Towards better control and prevention of Rift Valley fever in the Greater Horn of Africa: a decision support tool for veterinary services
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Jost, C.C., Sones, K.R., Bett, B., Kihu, S., Nzietchueng, S., Njogu, G., Swai, E., Minjauw, B., Amanfu, W., Rocque, S. de la, Martin, V. and Mariner, J.C. 2009. Towards better control and prevention of Rift Valley fever in the Greater Horn of Africa: a decision support tool for veterinary services. Paper presented at the 12th conference of the International Society for Veterinary Epidemiology and Economics, Durban, South Africa, 10-14 August 2009. Nairobi (Kenya): ILRI
Permanent link to cite or share this item: http://hdl.handle.net/10568/1227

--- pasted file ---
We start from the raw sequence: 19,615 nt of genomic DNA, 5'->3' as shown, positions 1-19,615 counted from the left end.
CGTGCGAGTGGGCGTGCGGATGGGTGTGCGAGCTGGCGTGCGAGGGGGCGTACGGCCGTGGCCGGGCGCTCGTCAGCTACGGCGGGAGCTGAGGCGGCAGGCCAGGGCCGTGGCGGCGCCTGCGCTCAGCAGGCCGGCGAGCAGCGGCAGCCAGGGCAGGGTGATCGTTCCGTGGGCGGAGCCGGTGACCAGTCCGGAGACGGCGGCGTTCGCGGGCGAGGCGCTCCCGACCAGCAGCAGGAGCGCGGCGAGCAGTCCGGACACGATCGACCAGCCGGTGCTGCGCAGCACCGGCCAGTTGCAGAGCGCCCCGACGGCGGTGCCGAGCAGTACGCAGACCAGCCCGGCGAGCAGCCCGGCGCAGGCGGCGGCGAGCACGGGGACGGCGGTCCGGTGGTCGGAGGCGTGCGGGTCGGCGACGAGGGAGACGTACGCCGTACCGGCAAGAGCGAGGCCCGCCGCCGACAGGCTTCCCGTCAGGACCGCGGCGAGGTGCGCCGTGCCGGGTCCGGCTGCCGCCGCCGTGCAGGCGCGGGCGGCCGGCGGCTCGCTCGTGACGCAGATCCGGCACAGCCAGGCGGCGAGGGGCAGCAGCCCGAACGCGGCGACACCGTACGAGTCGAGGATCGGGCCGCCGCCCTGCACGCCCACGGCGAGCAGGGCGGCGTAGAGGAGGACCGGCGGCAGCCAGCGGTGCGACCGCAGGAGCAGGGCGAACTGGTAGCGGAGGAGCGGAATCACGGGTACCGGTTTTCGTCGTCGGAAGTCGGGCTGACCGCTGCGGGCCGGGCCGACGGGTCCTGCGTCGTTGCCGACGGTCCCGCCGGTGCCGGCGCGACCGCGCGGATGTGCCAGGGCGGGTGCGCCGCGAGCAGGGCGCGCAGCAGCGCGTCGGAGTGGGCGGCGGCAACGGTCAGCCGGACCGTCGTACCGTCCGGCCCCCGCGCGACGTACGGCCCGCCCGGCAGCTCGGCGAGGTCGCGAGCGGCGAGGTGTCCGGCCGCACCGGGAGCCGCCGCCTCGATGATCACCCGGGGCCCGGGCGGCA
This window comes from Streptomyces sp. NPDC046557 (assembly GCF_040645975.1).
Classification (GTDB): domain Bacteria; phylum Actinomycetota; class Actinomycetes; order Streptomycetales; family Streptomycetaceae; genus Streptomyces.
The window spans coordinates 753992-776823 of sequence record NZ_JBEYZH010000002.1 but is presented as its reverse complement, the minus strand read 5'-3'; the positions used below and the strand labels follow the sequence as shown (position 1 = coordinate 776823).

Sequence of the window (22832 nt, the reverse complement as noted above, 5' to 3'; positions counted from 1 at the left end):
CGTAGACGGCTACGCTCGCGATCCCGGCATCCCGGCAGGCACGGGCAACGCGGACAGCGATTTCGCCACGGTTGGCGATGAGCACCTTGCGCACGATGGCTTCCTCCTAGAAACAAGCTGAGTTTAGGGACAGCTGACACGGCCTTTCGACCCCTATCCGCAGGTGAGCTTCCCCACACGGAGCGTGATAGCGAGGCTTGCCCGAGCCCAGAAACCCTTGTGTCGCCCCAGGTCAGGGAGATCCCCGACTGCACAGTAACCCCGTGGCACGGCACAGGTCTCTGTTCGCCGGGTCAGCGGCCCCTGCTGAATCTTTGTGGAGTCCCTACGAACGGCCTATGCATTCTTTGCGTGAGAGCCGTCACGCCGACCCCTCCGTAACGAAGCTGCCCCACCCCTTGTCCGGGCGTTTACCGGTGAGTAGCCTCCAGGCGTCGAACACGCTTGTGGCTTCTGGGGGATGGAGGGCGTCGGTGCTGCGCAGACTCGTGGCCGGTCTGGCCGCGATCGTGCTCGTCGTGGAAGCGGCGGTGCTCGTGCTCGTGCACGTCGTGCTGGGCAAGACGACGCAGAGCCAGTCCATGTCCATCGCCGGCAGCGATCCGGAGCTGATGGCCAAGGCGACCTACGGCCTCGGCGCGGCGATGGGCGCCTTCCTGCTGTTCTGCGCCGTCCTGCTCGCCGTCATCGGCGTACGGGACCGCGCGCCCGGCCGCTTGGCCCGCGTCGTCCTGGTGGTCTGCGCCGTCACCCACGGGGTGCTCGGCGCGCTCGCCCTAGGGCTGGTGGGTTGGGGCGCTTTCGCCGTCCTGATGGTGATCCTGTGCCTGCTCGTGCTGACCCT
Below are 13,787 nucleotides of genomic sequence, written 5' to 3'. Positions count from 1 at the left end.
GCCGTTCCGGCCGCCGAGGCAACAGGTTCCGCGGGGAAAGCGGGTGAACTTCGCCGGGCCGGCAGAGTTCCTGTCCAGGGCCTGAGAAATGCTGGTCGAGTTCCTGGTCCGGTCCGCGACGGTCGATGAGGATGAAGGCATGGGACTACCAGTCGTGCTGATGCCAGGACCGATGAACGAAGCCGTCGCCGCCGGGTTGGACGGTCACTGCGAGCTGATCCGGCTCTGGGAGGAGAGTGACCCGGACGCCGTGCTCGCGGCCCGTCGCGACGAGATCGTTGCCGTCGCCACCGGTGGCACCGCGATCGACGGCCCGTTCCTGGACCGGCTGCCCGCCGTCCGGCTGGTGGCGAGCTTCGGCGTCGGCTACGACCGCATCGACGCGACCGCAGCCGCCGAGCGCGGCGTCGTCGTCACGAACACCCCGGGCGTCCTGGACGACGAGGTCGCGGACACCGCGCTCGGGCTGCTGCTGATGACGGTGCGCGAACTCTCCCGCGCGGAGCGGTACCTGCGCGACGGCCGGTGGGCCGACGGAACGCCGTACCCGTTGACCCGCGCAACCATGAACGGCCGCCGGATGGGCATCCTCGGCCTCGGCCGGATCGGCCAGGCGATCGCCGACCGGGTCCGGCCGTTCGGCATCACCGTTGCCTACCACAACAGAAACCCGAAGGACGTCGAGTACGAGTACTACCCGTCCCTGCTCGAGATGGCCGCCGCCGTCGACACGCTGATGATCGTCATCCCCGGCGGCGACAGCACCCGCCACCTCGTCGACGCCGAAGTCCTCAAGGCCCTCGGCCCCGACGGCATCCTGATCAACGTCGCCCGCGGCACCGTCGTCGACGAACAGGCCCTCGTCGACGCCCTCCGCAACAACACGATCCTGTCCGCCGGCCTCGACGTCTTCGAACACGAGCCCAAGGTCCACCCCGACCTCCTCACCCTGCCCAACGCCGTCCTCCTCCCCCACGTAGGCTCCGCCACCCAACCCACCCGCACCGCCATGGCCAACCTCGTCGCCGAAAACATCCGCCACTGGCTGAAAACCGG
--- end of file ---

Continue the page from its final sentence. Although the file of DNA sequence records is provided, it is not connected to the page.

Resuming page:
An outbreak of the viral zoonotic disease Rift Valley fever in East Africa in 2006/07 left more than 300 people dead and caused economic losses in Kenya alone estimated to exceed USD 30 million. Participatory studies undertaken shortly after the outbreaks abated enabled valuable lessons to be learned; if applied these lessons could significantly reduce the impact of future outbreaks. The lessons included the desirability of complementing and integrating international early warning systems with information from local people on the ground; the need for government-approved contingency plans and emergency funding arrangement to be in place; the need to initiate responses before the first human cases are detected; the difficulties of mounting effective livestock vaccination campaigns; and the need for clear, consistent and authoritative public health messages to be developed and tested well before an outbreak occurs. To address these issues, FAO and ILRI recently led a multi-stakeholder initiative to develop a decision support tool for the prevention and control of RVF in the Greater Horn of Africa. The tool is targeted at directors of veterinary services. The RVF outbreak is divided into a sequence made up of 12 key events: for each event a set of actions are listed that are considered appropriate at that stage. The tool is intended to facilitate timely, evidence-based decision-making that will enable RVF outbreaks to be better prevented or contained, thereby reducing the scale of impacts on lives and livelihoods as well as local, national and regional economies. In September 2008, FAO EMPRES warned that RVF could occur again in East Africa later that year. This early warning and the veterinary department’s reaction in Kenya, highlight two encouraging changes. First, the early warning was issued in September, two months earlier than in 2006. Second, the veterinary department immediately established an interdisciplinary, multistakeholder technical coordinating committee. Actions taken, informed by the new decision support tool for the prevention and control of RVF, included drafting of protocols for vaccination, livestock quarantine and vector control. The veterinary department had a limited stock of vaccine in hand, which it targeted to what it considered the highest risk areas. However, taking into consideration production and shipment delays, should these limited vaccination campaigns have had to be expanded it is unlikely that a sufficient level of population immunity from mass vaccination in high risk areas could have been achieved prior to mid-November, the time when suspected livestock cases were occurring in North Eastern Province in 2006. ILRI and partners are engaging in further research to determine what impacts the RVF Decision Support Tool had on Kenya’s 2008 response.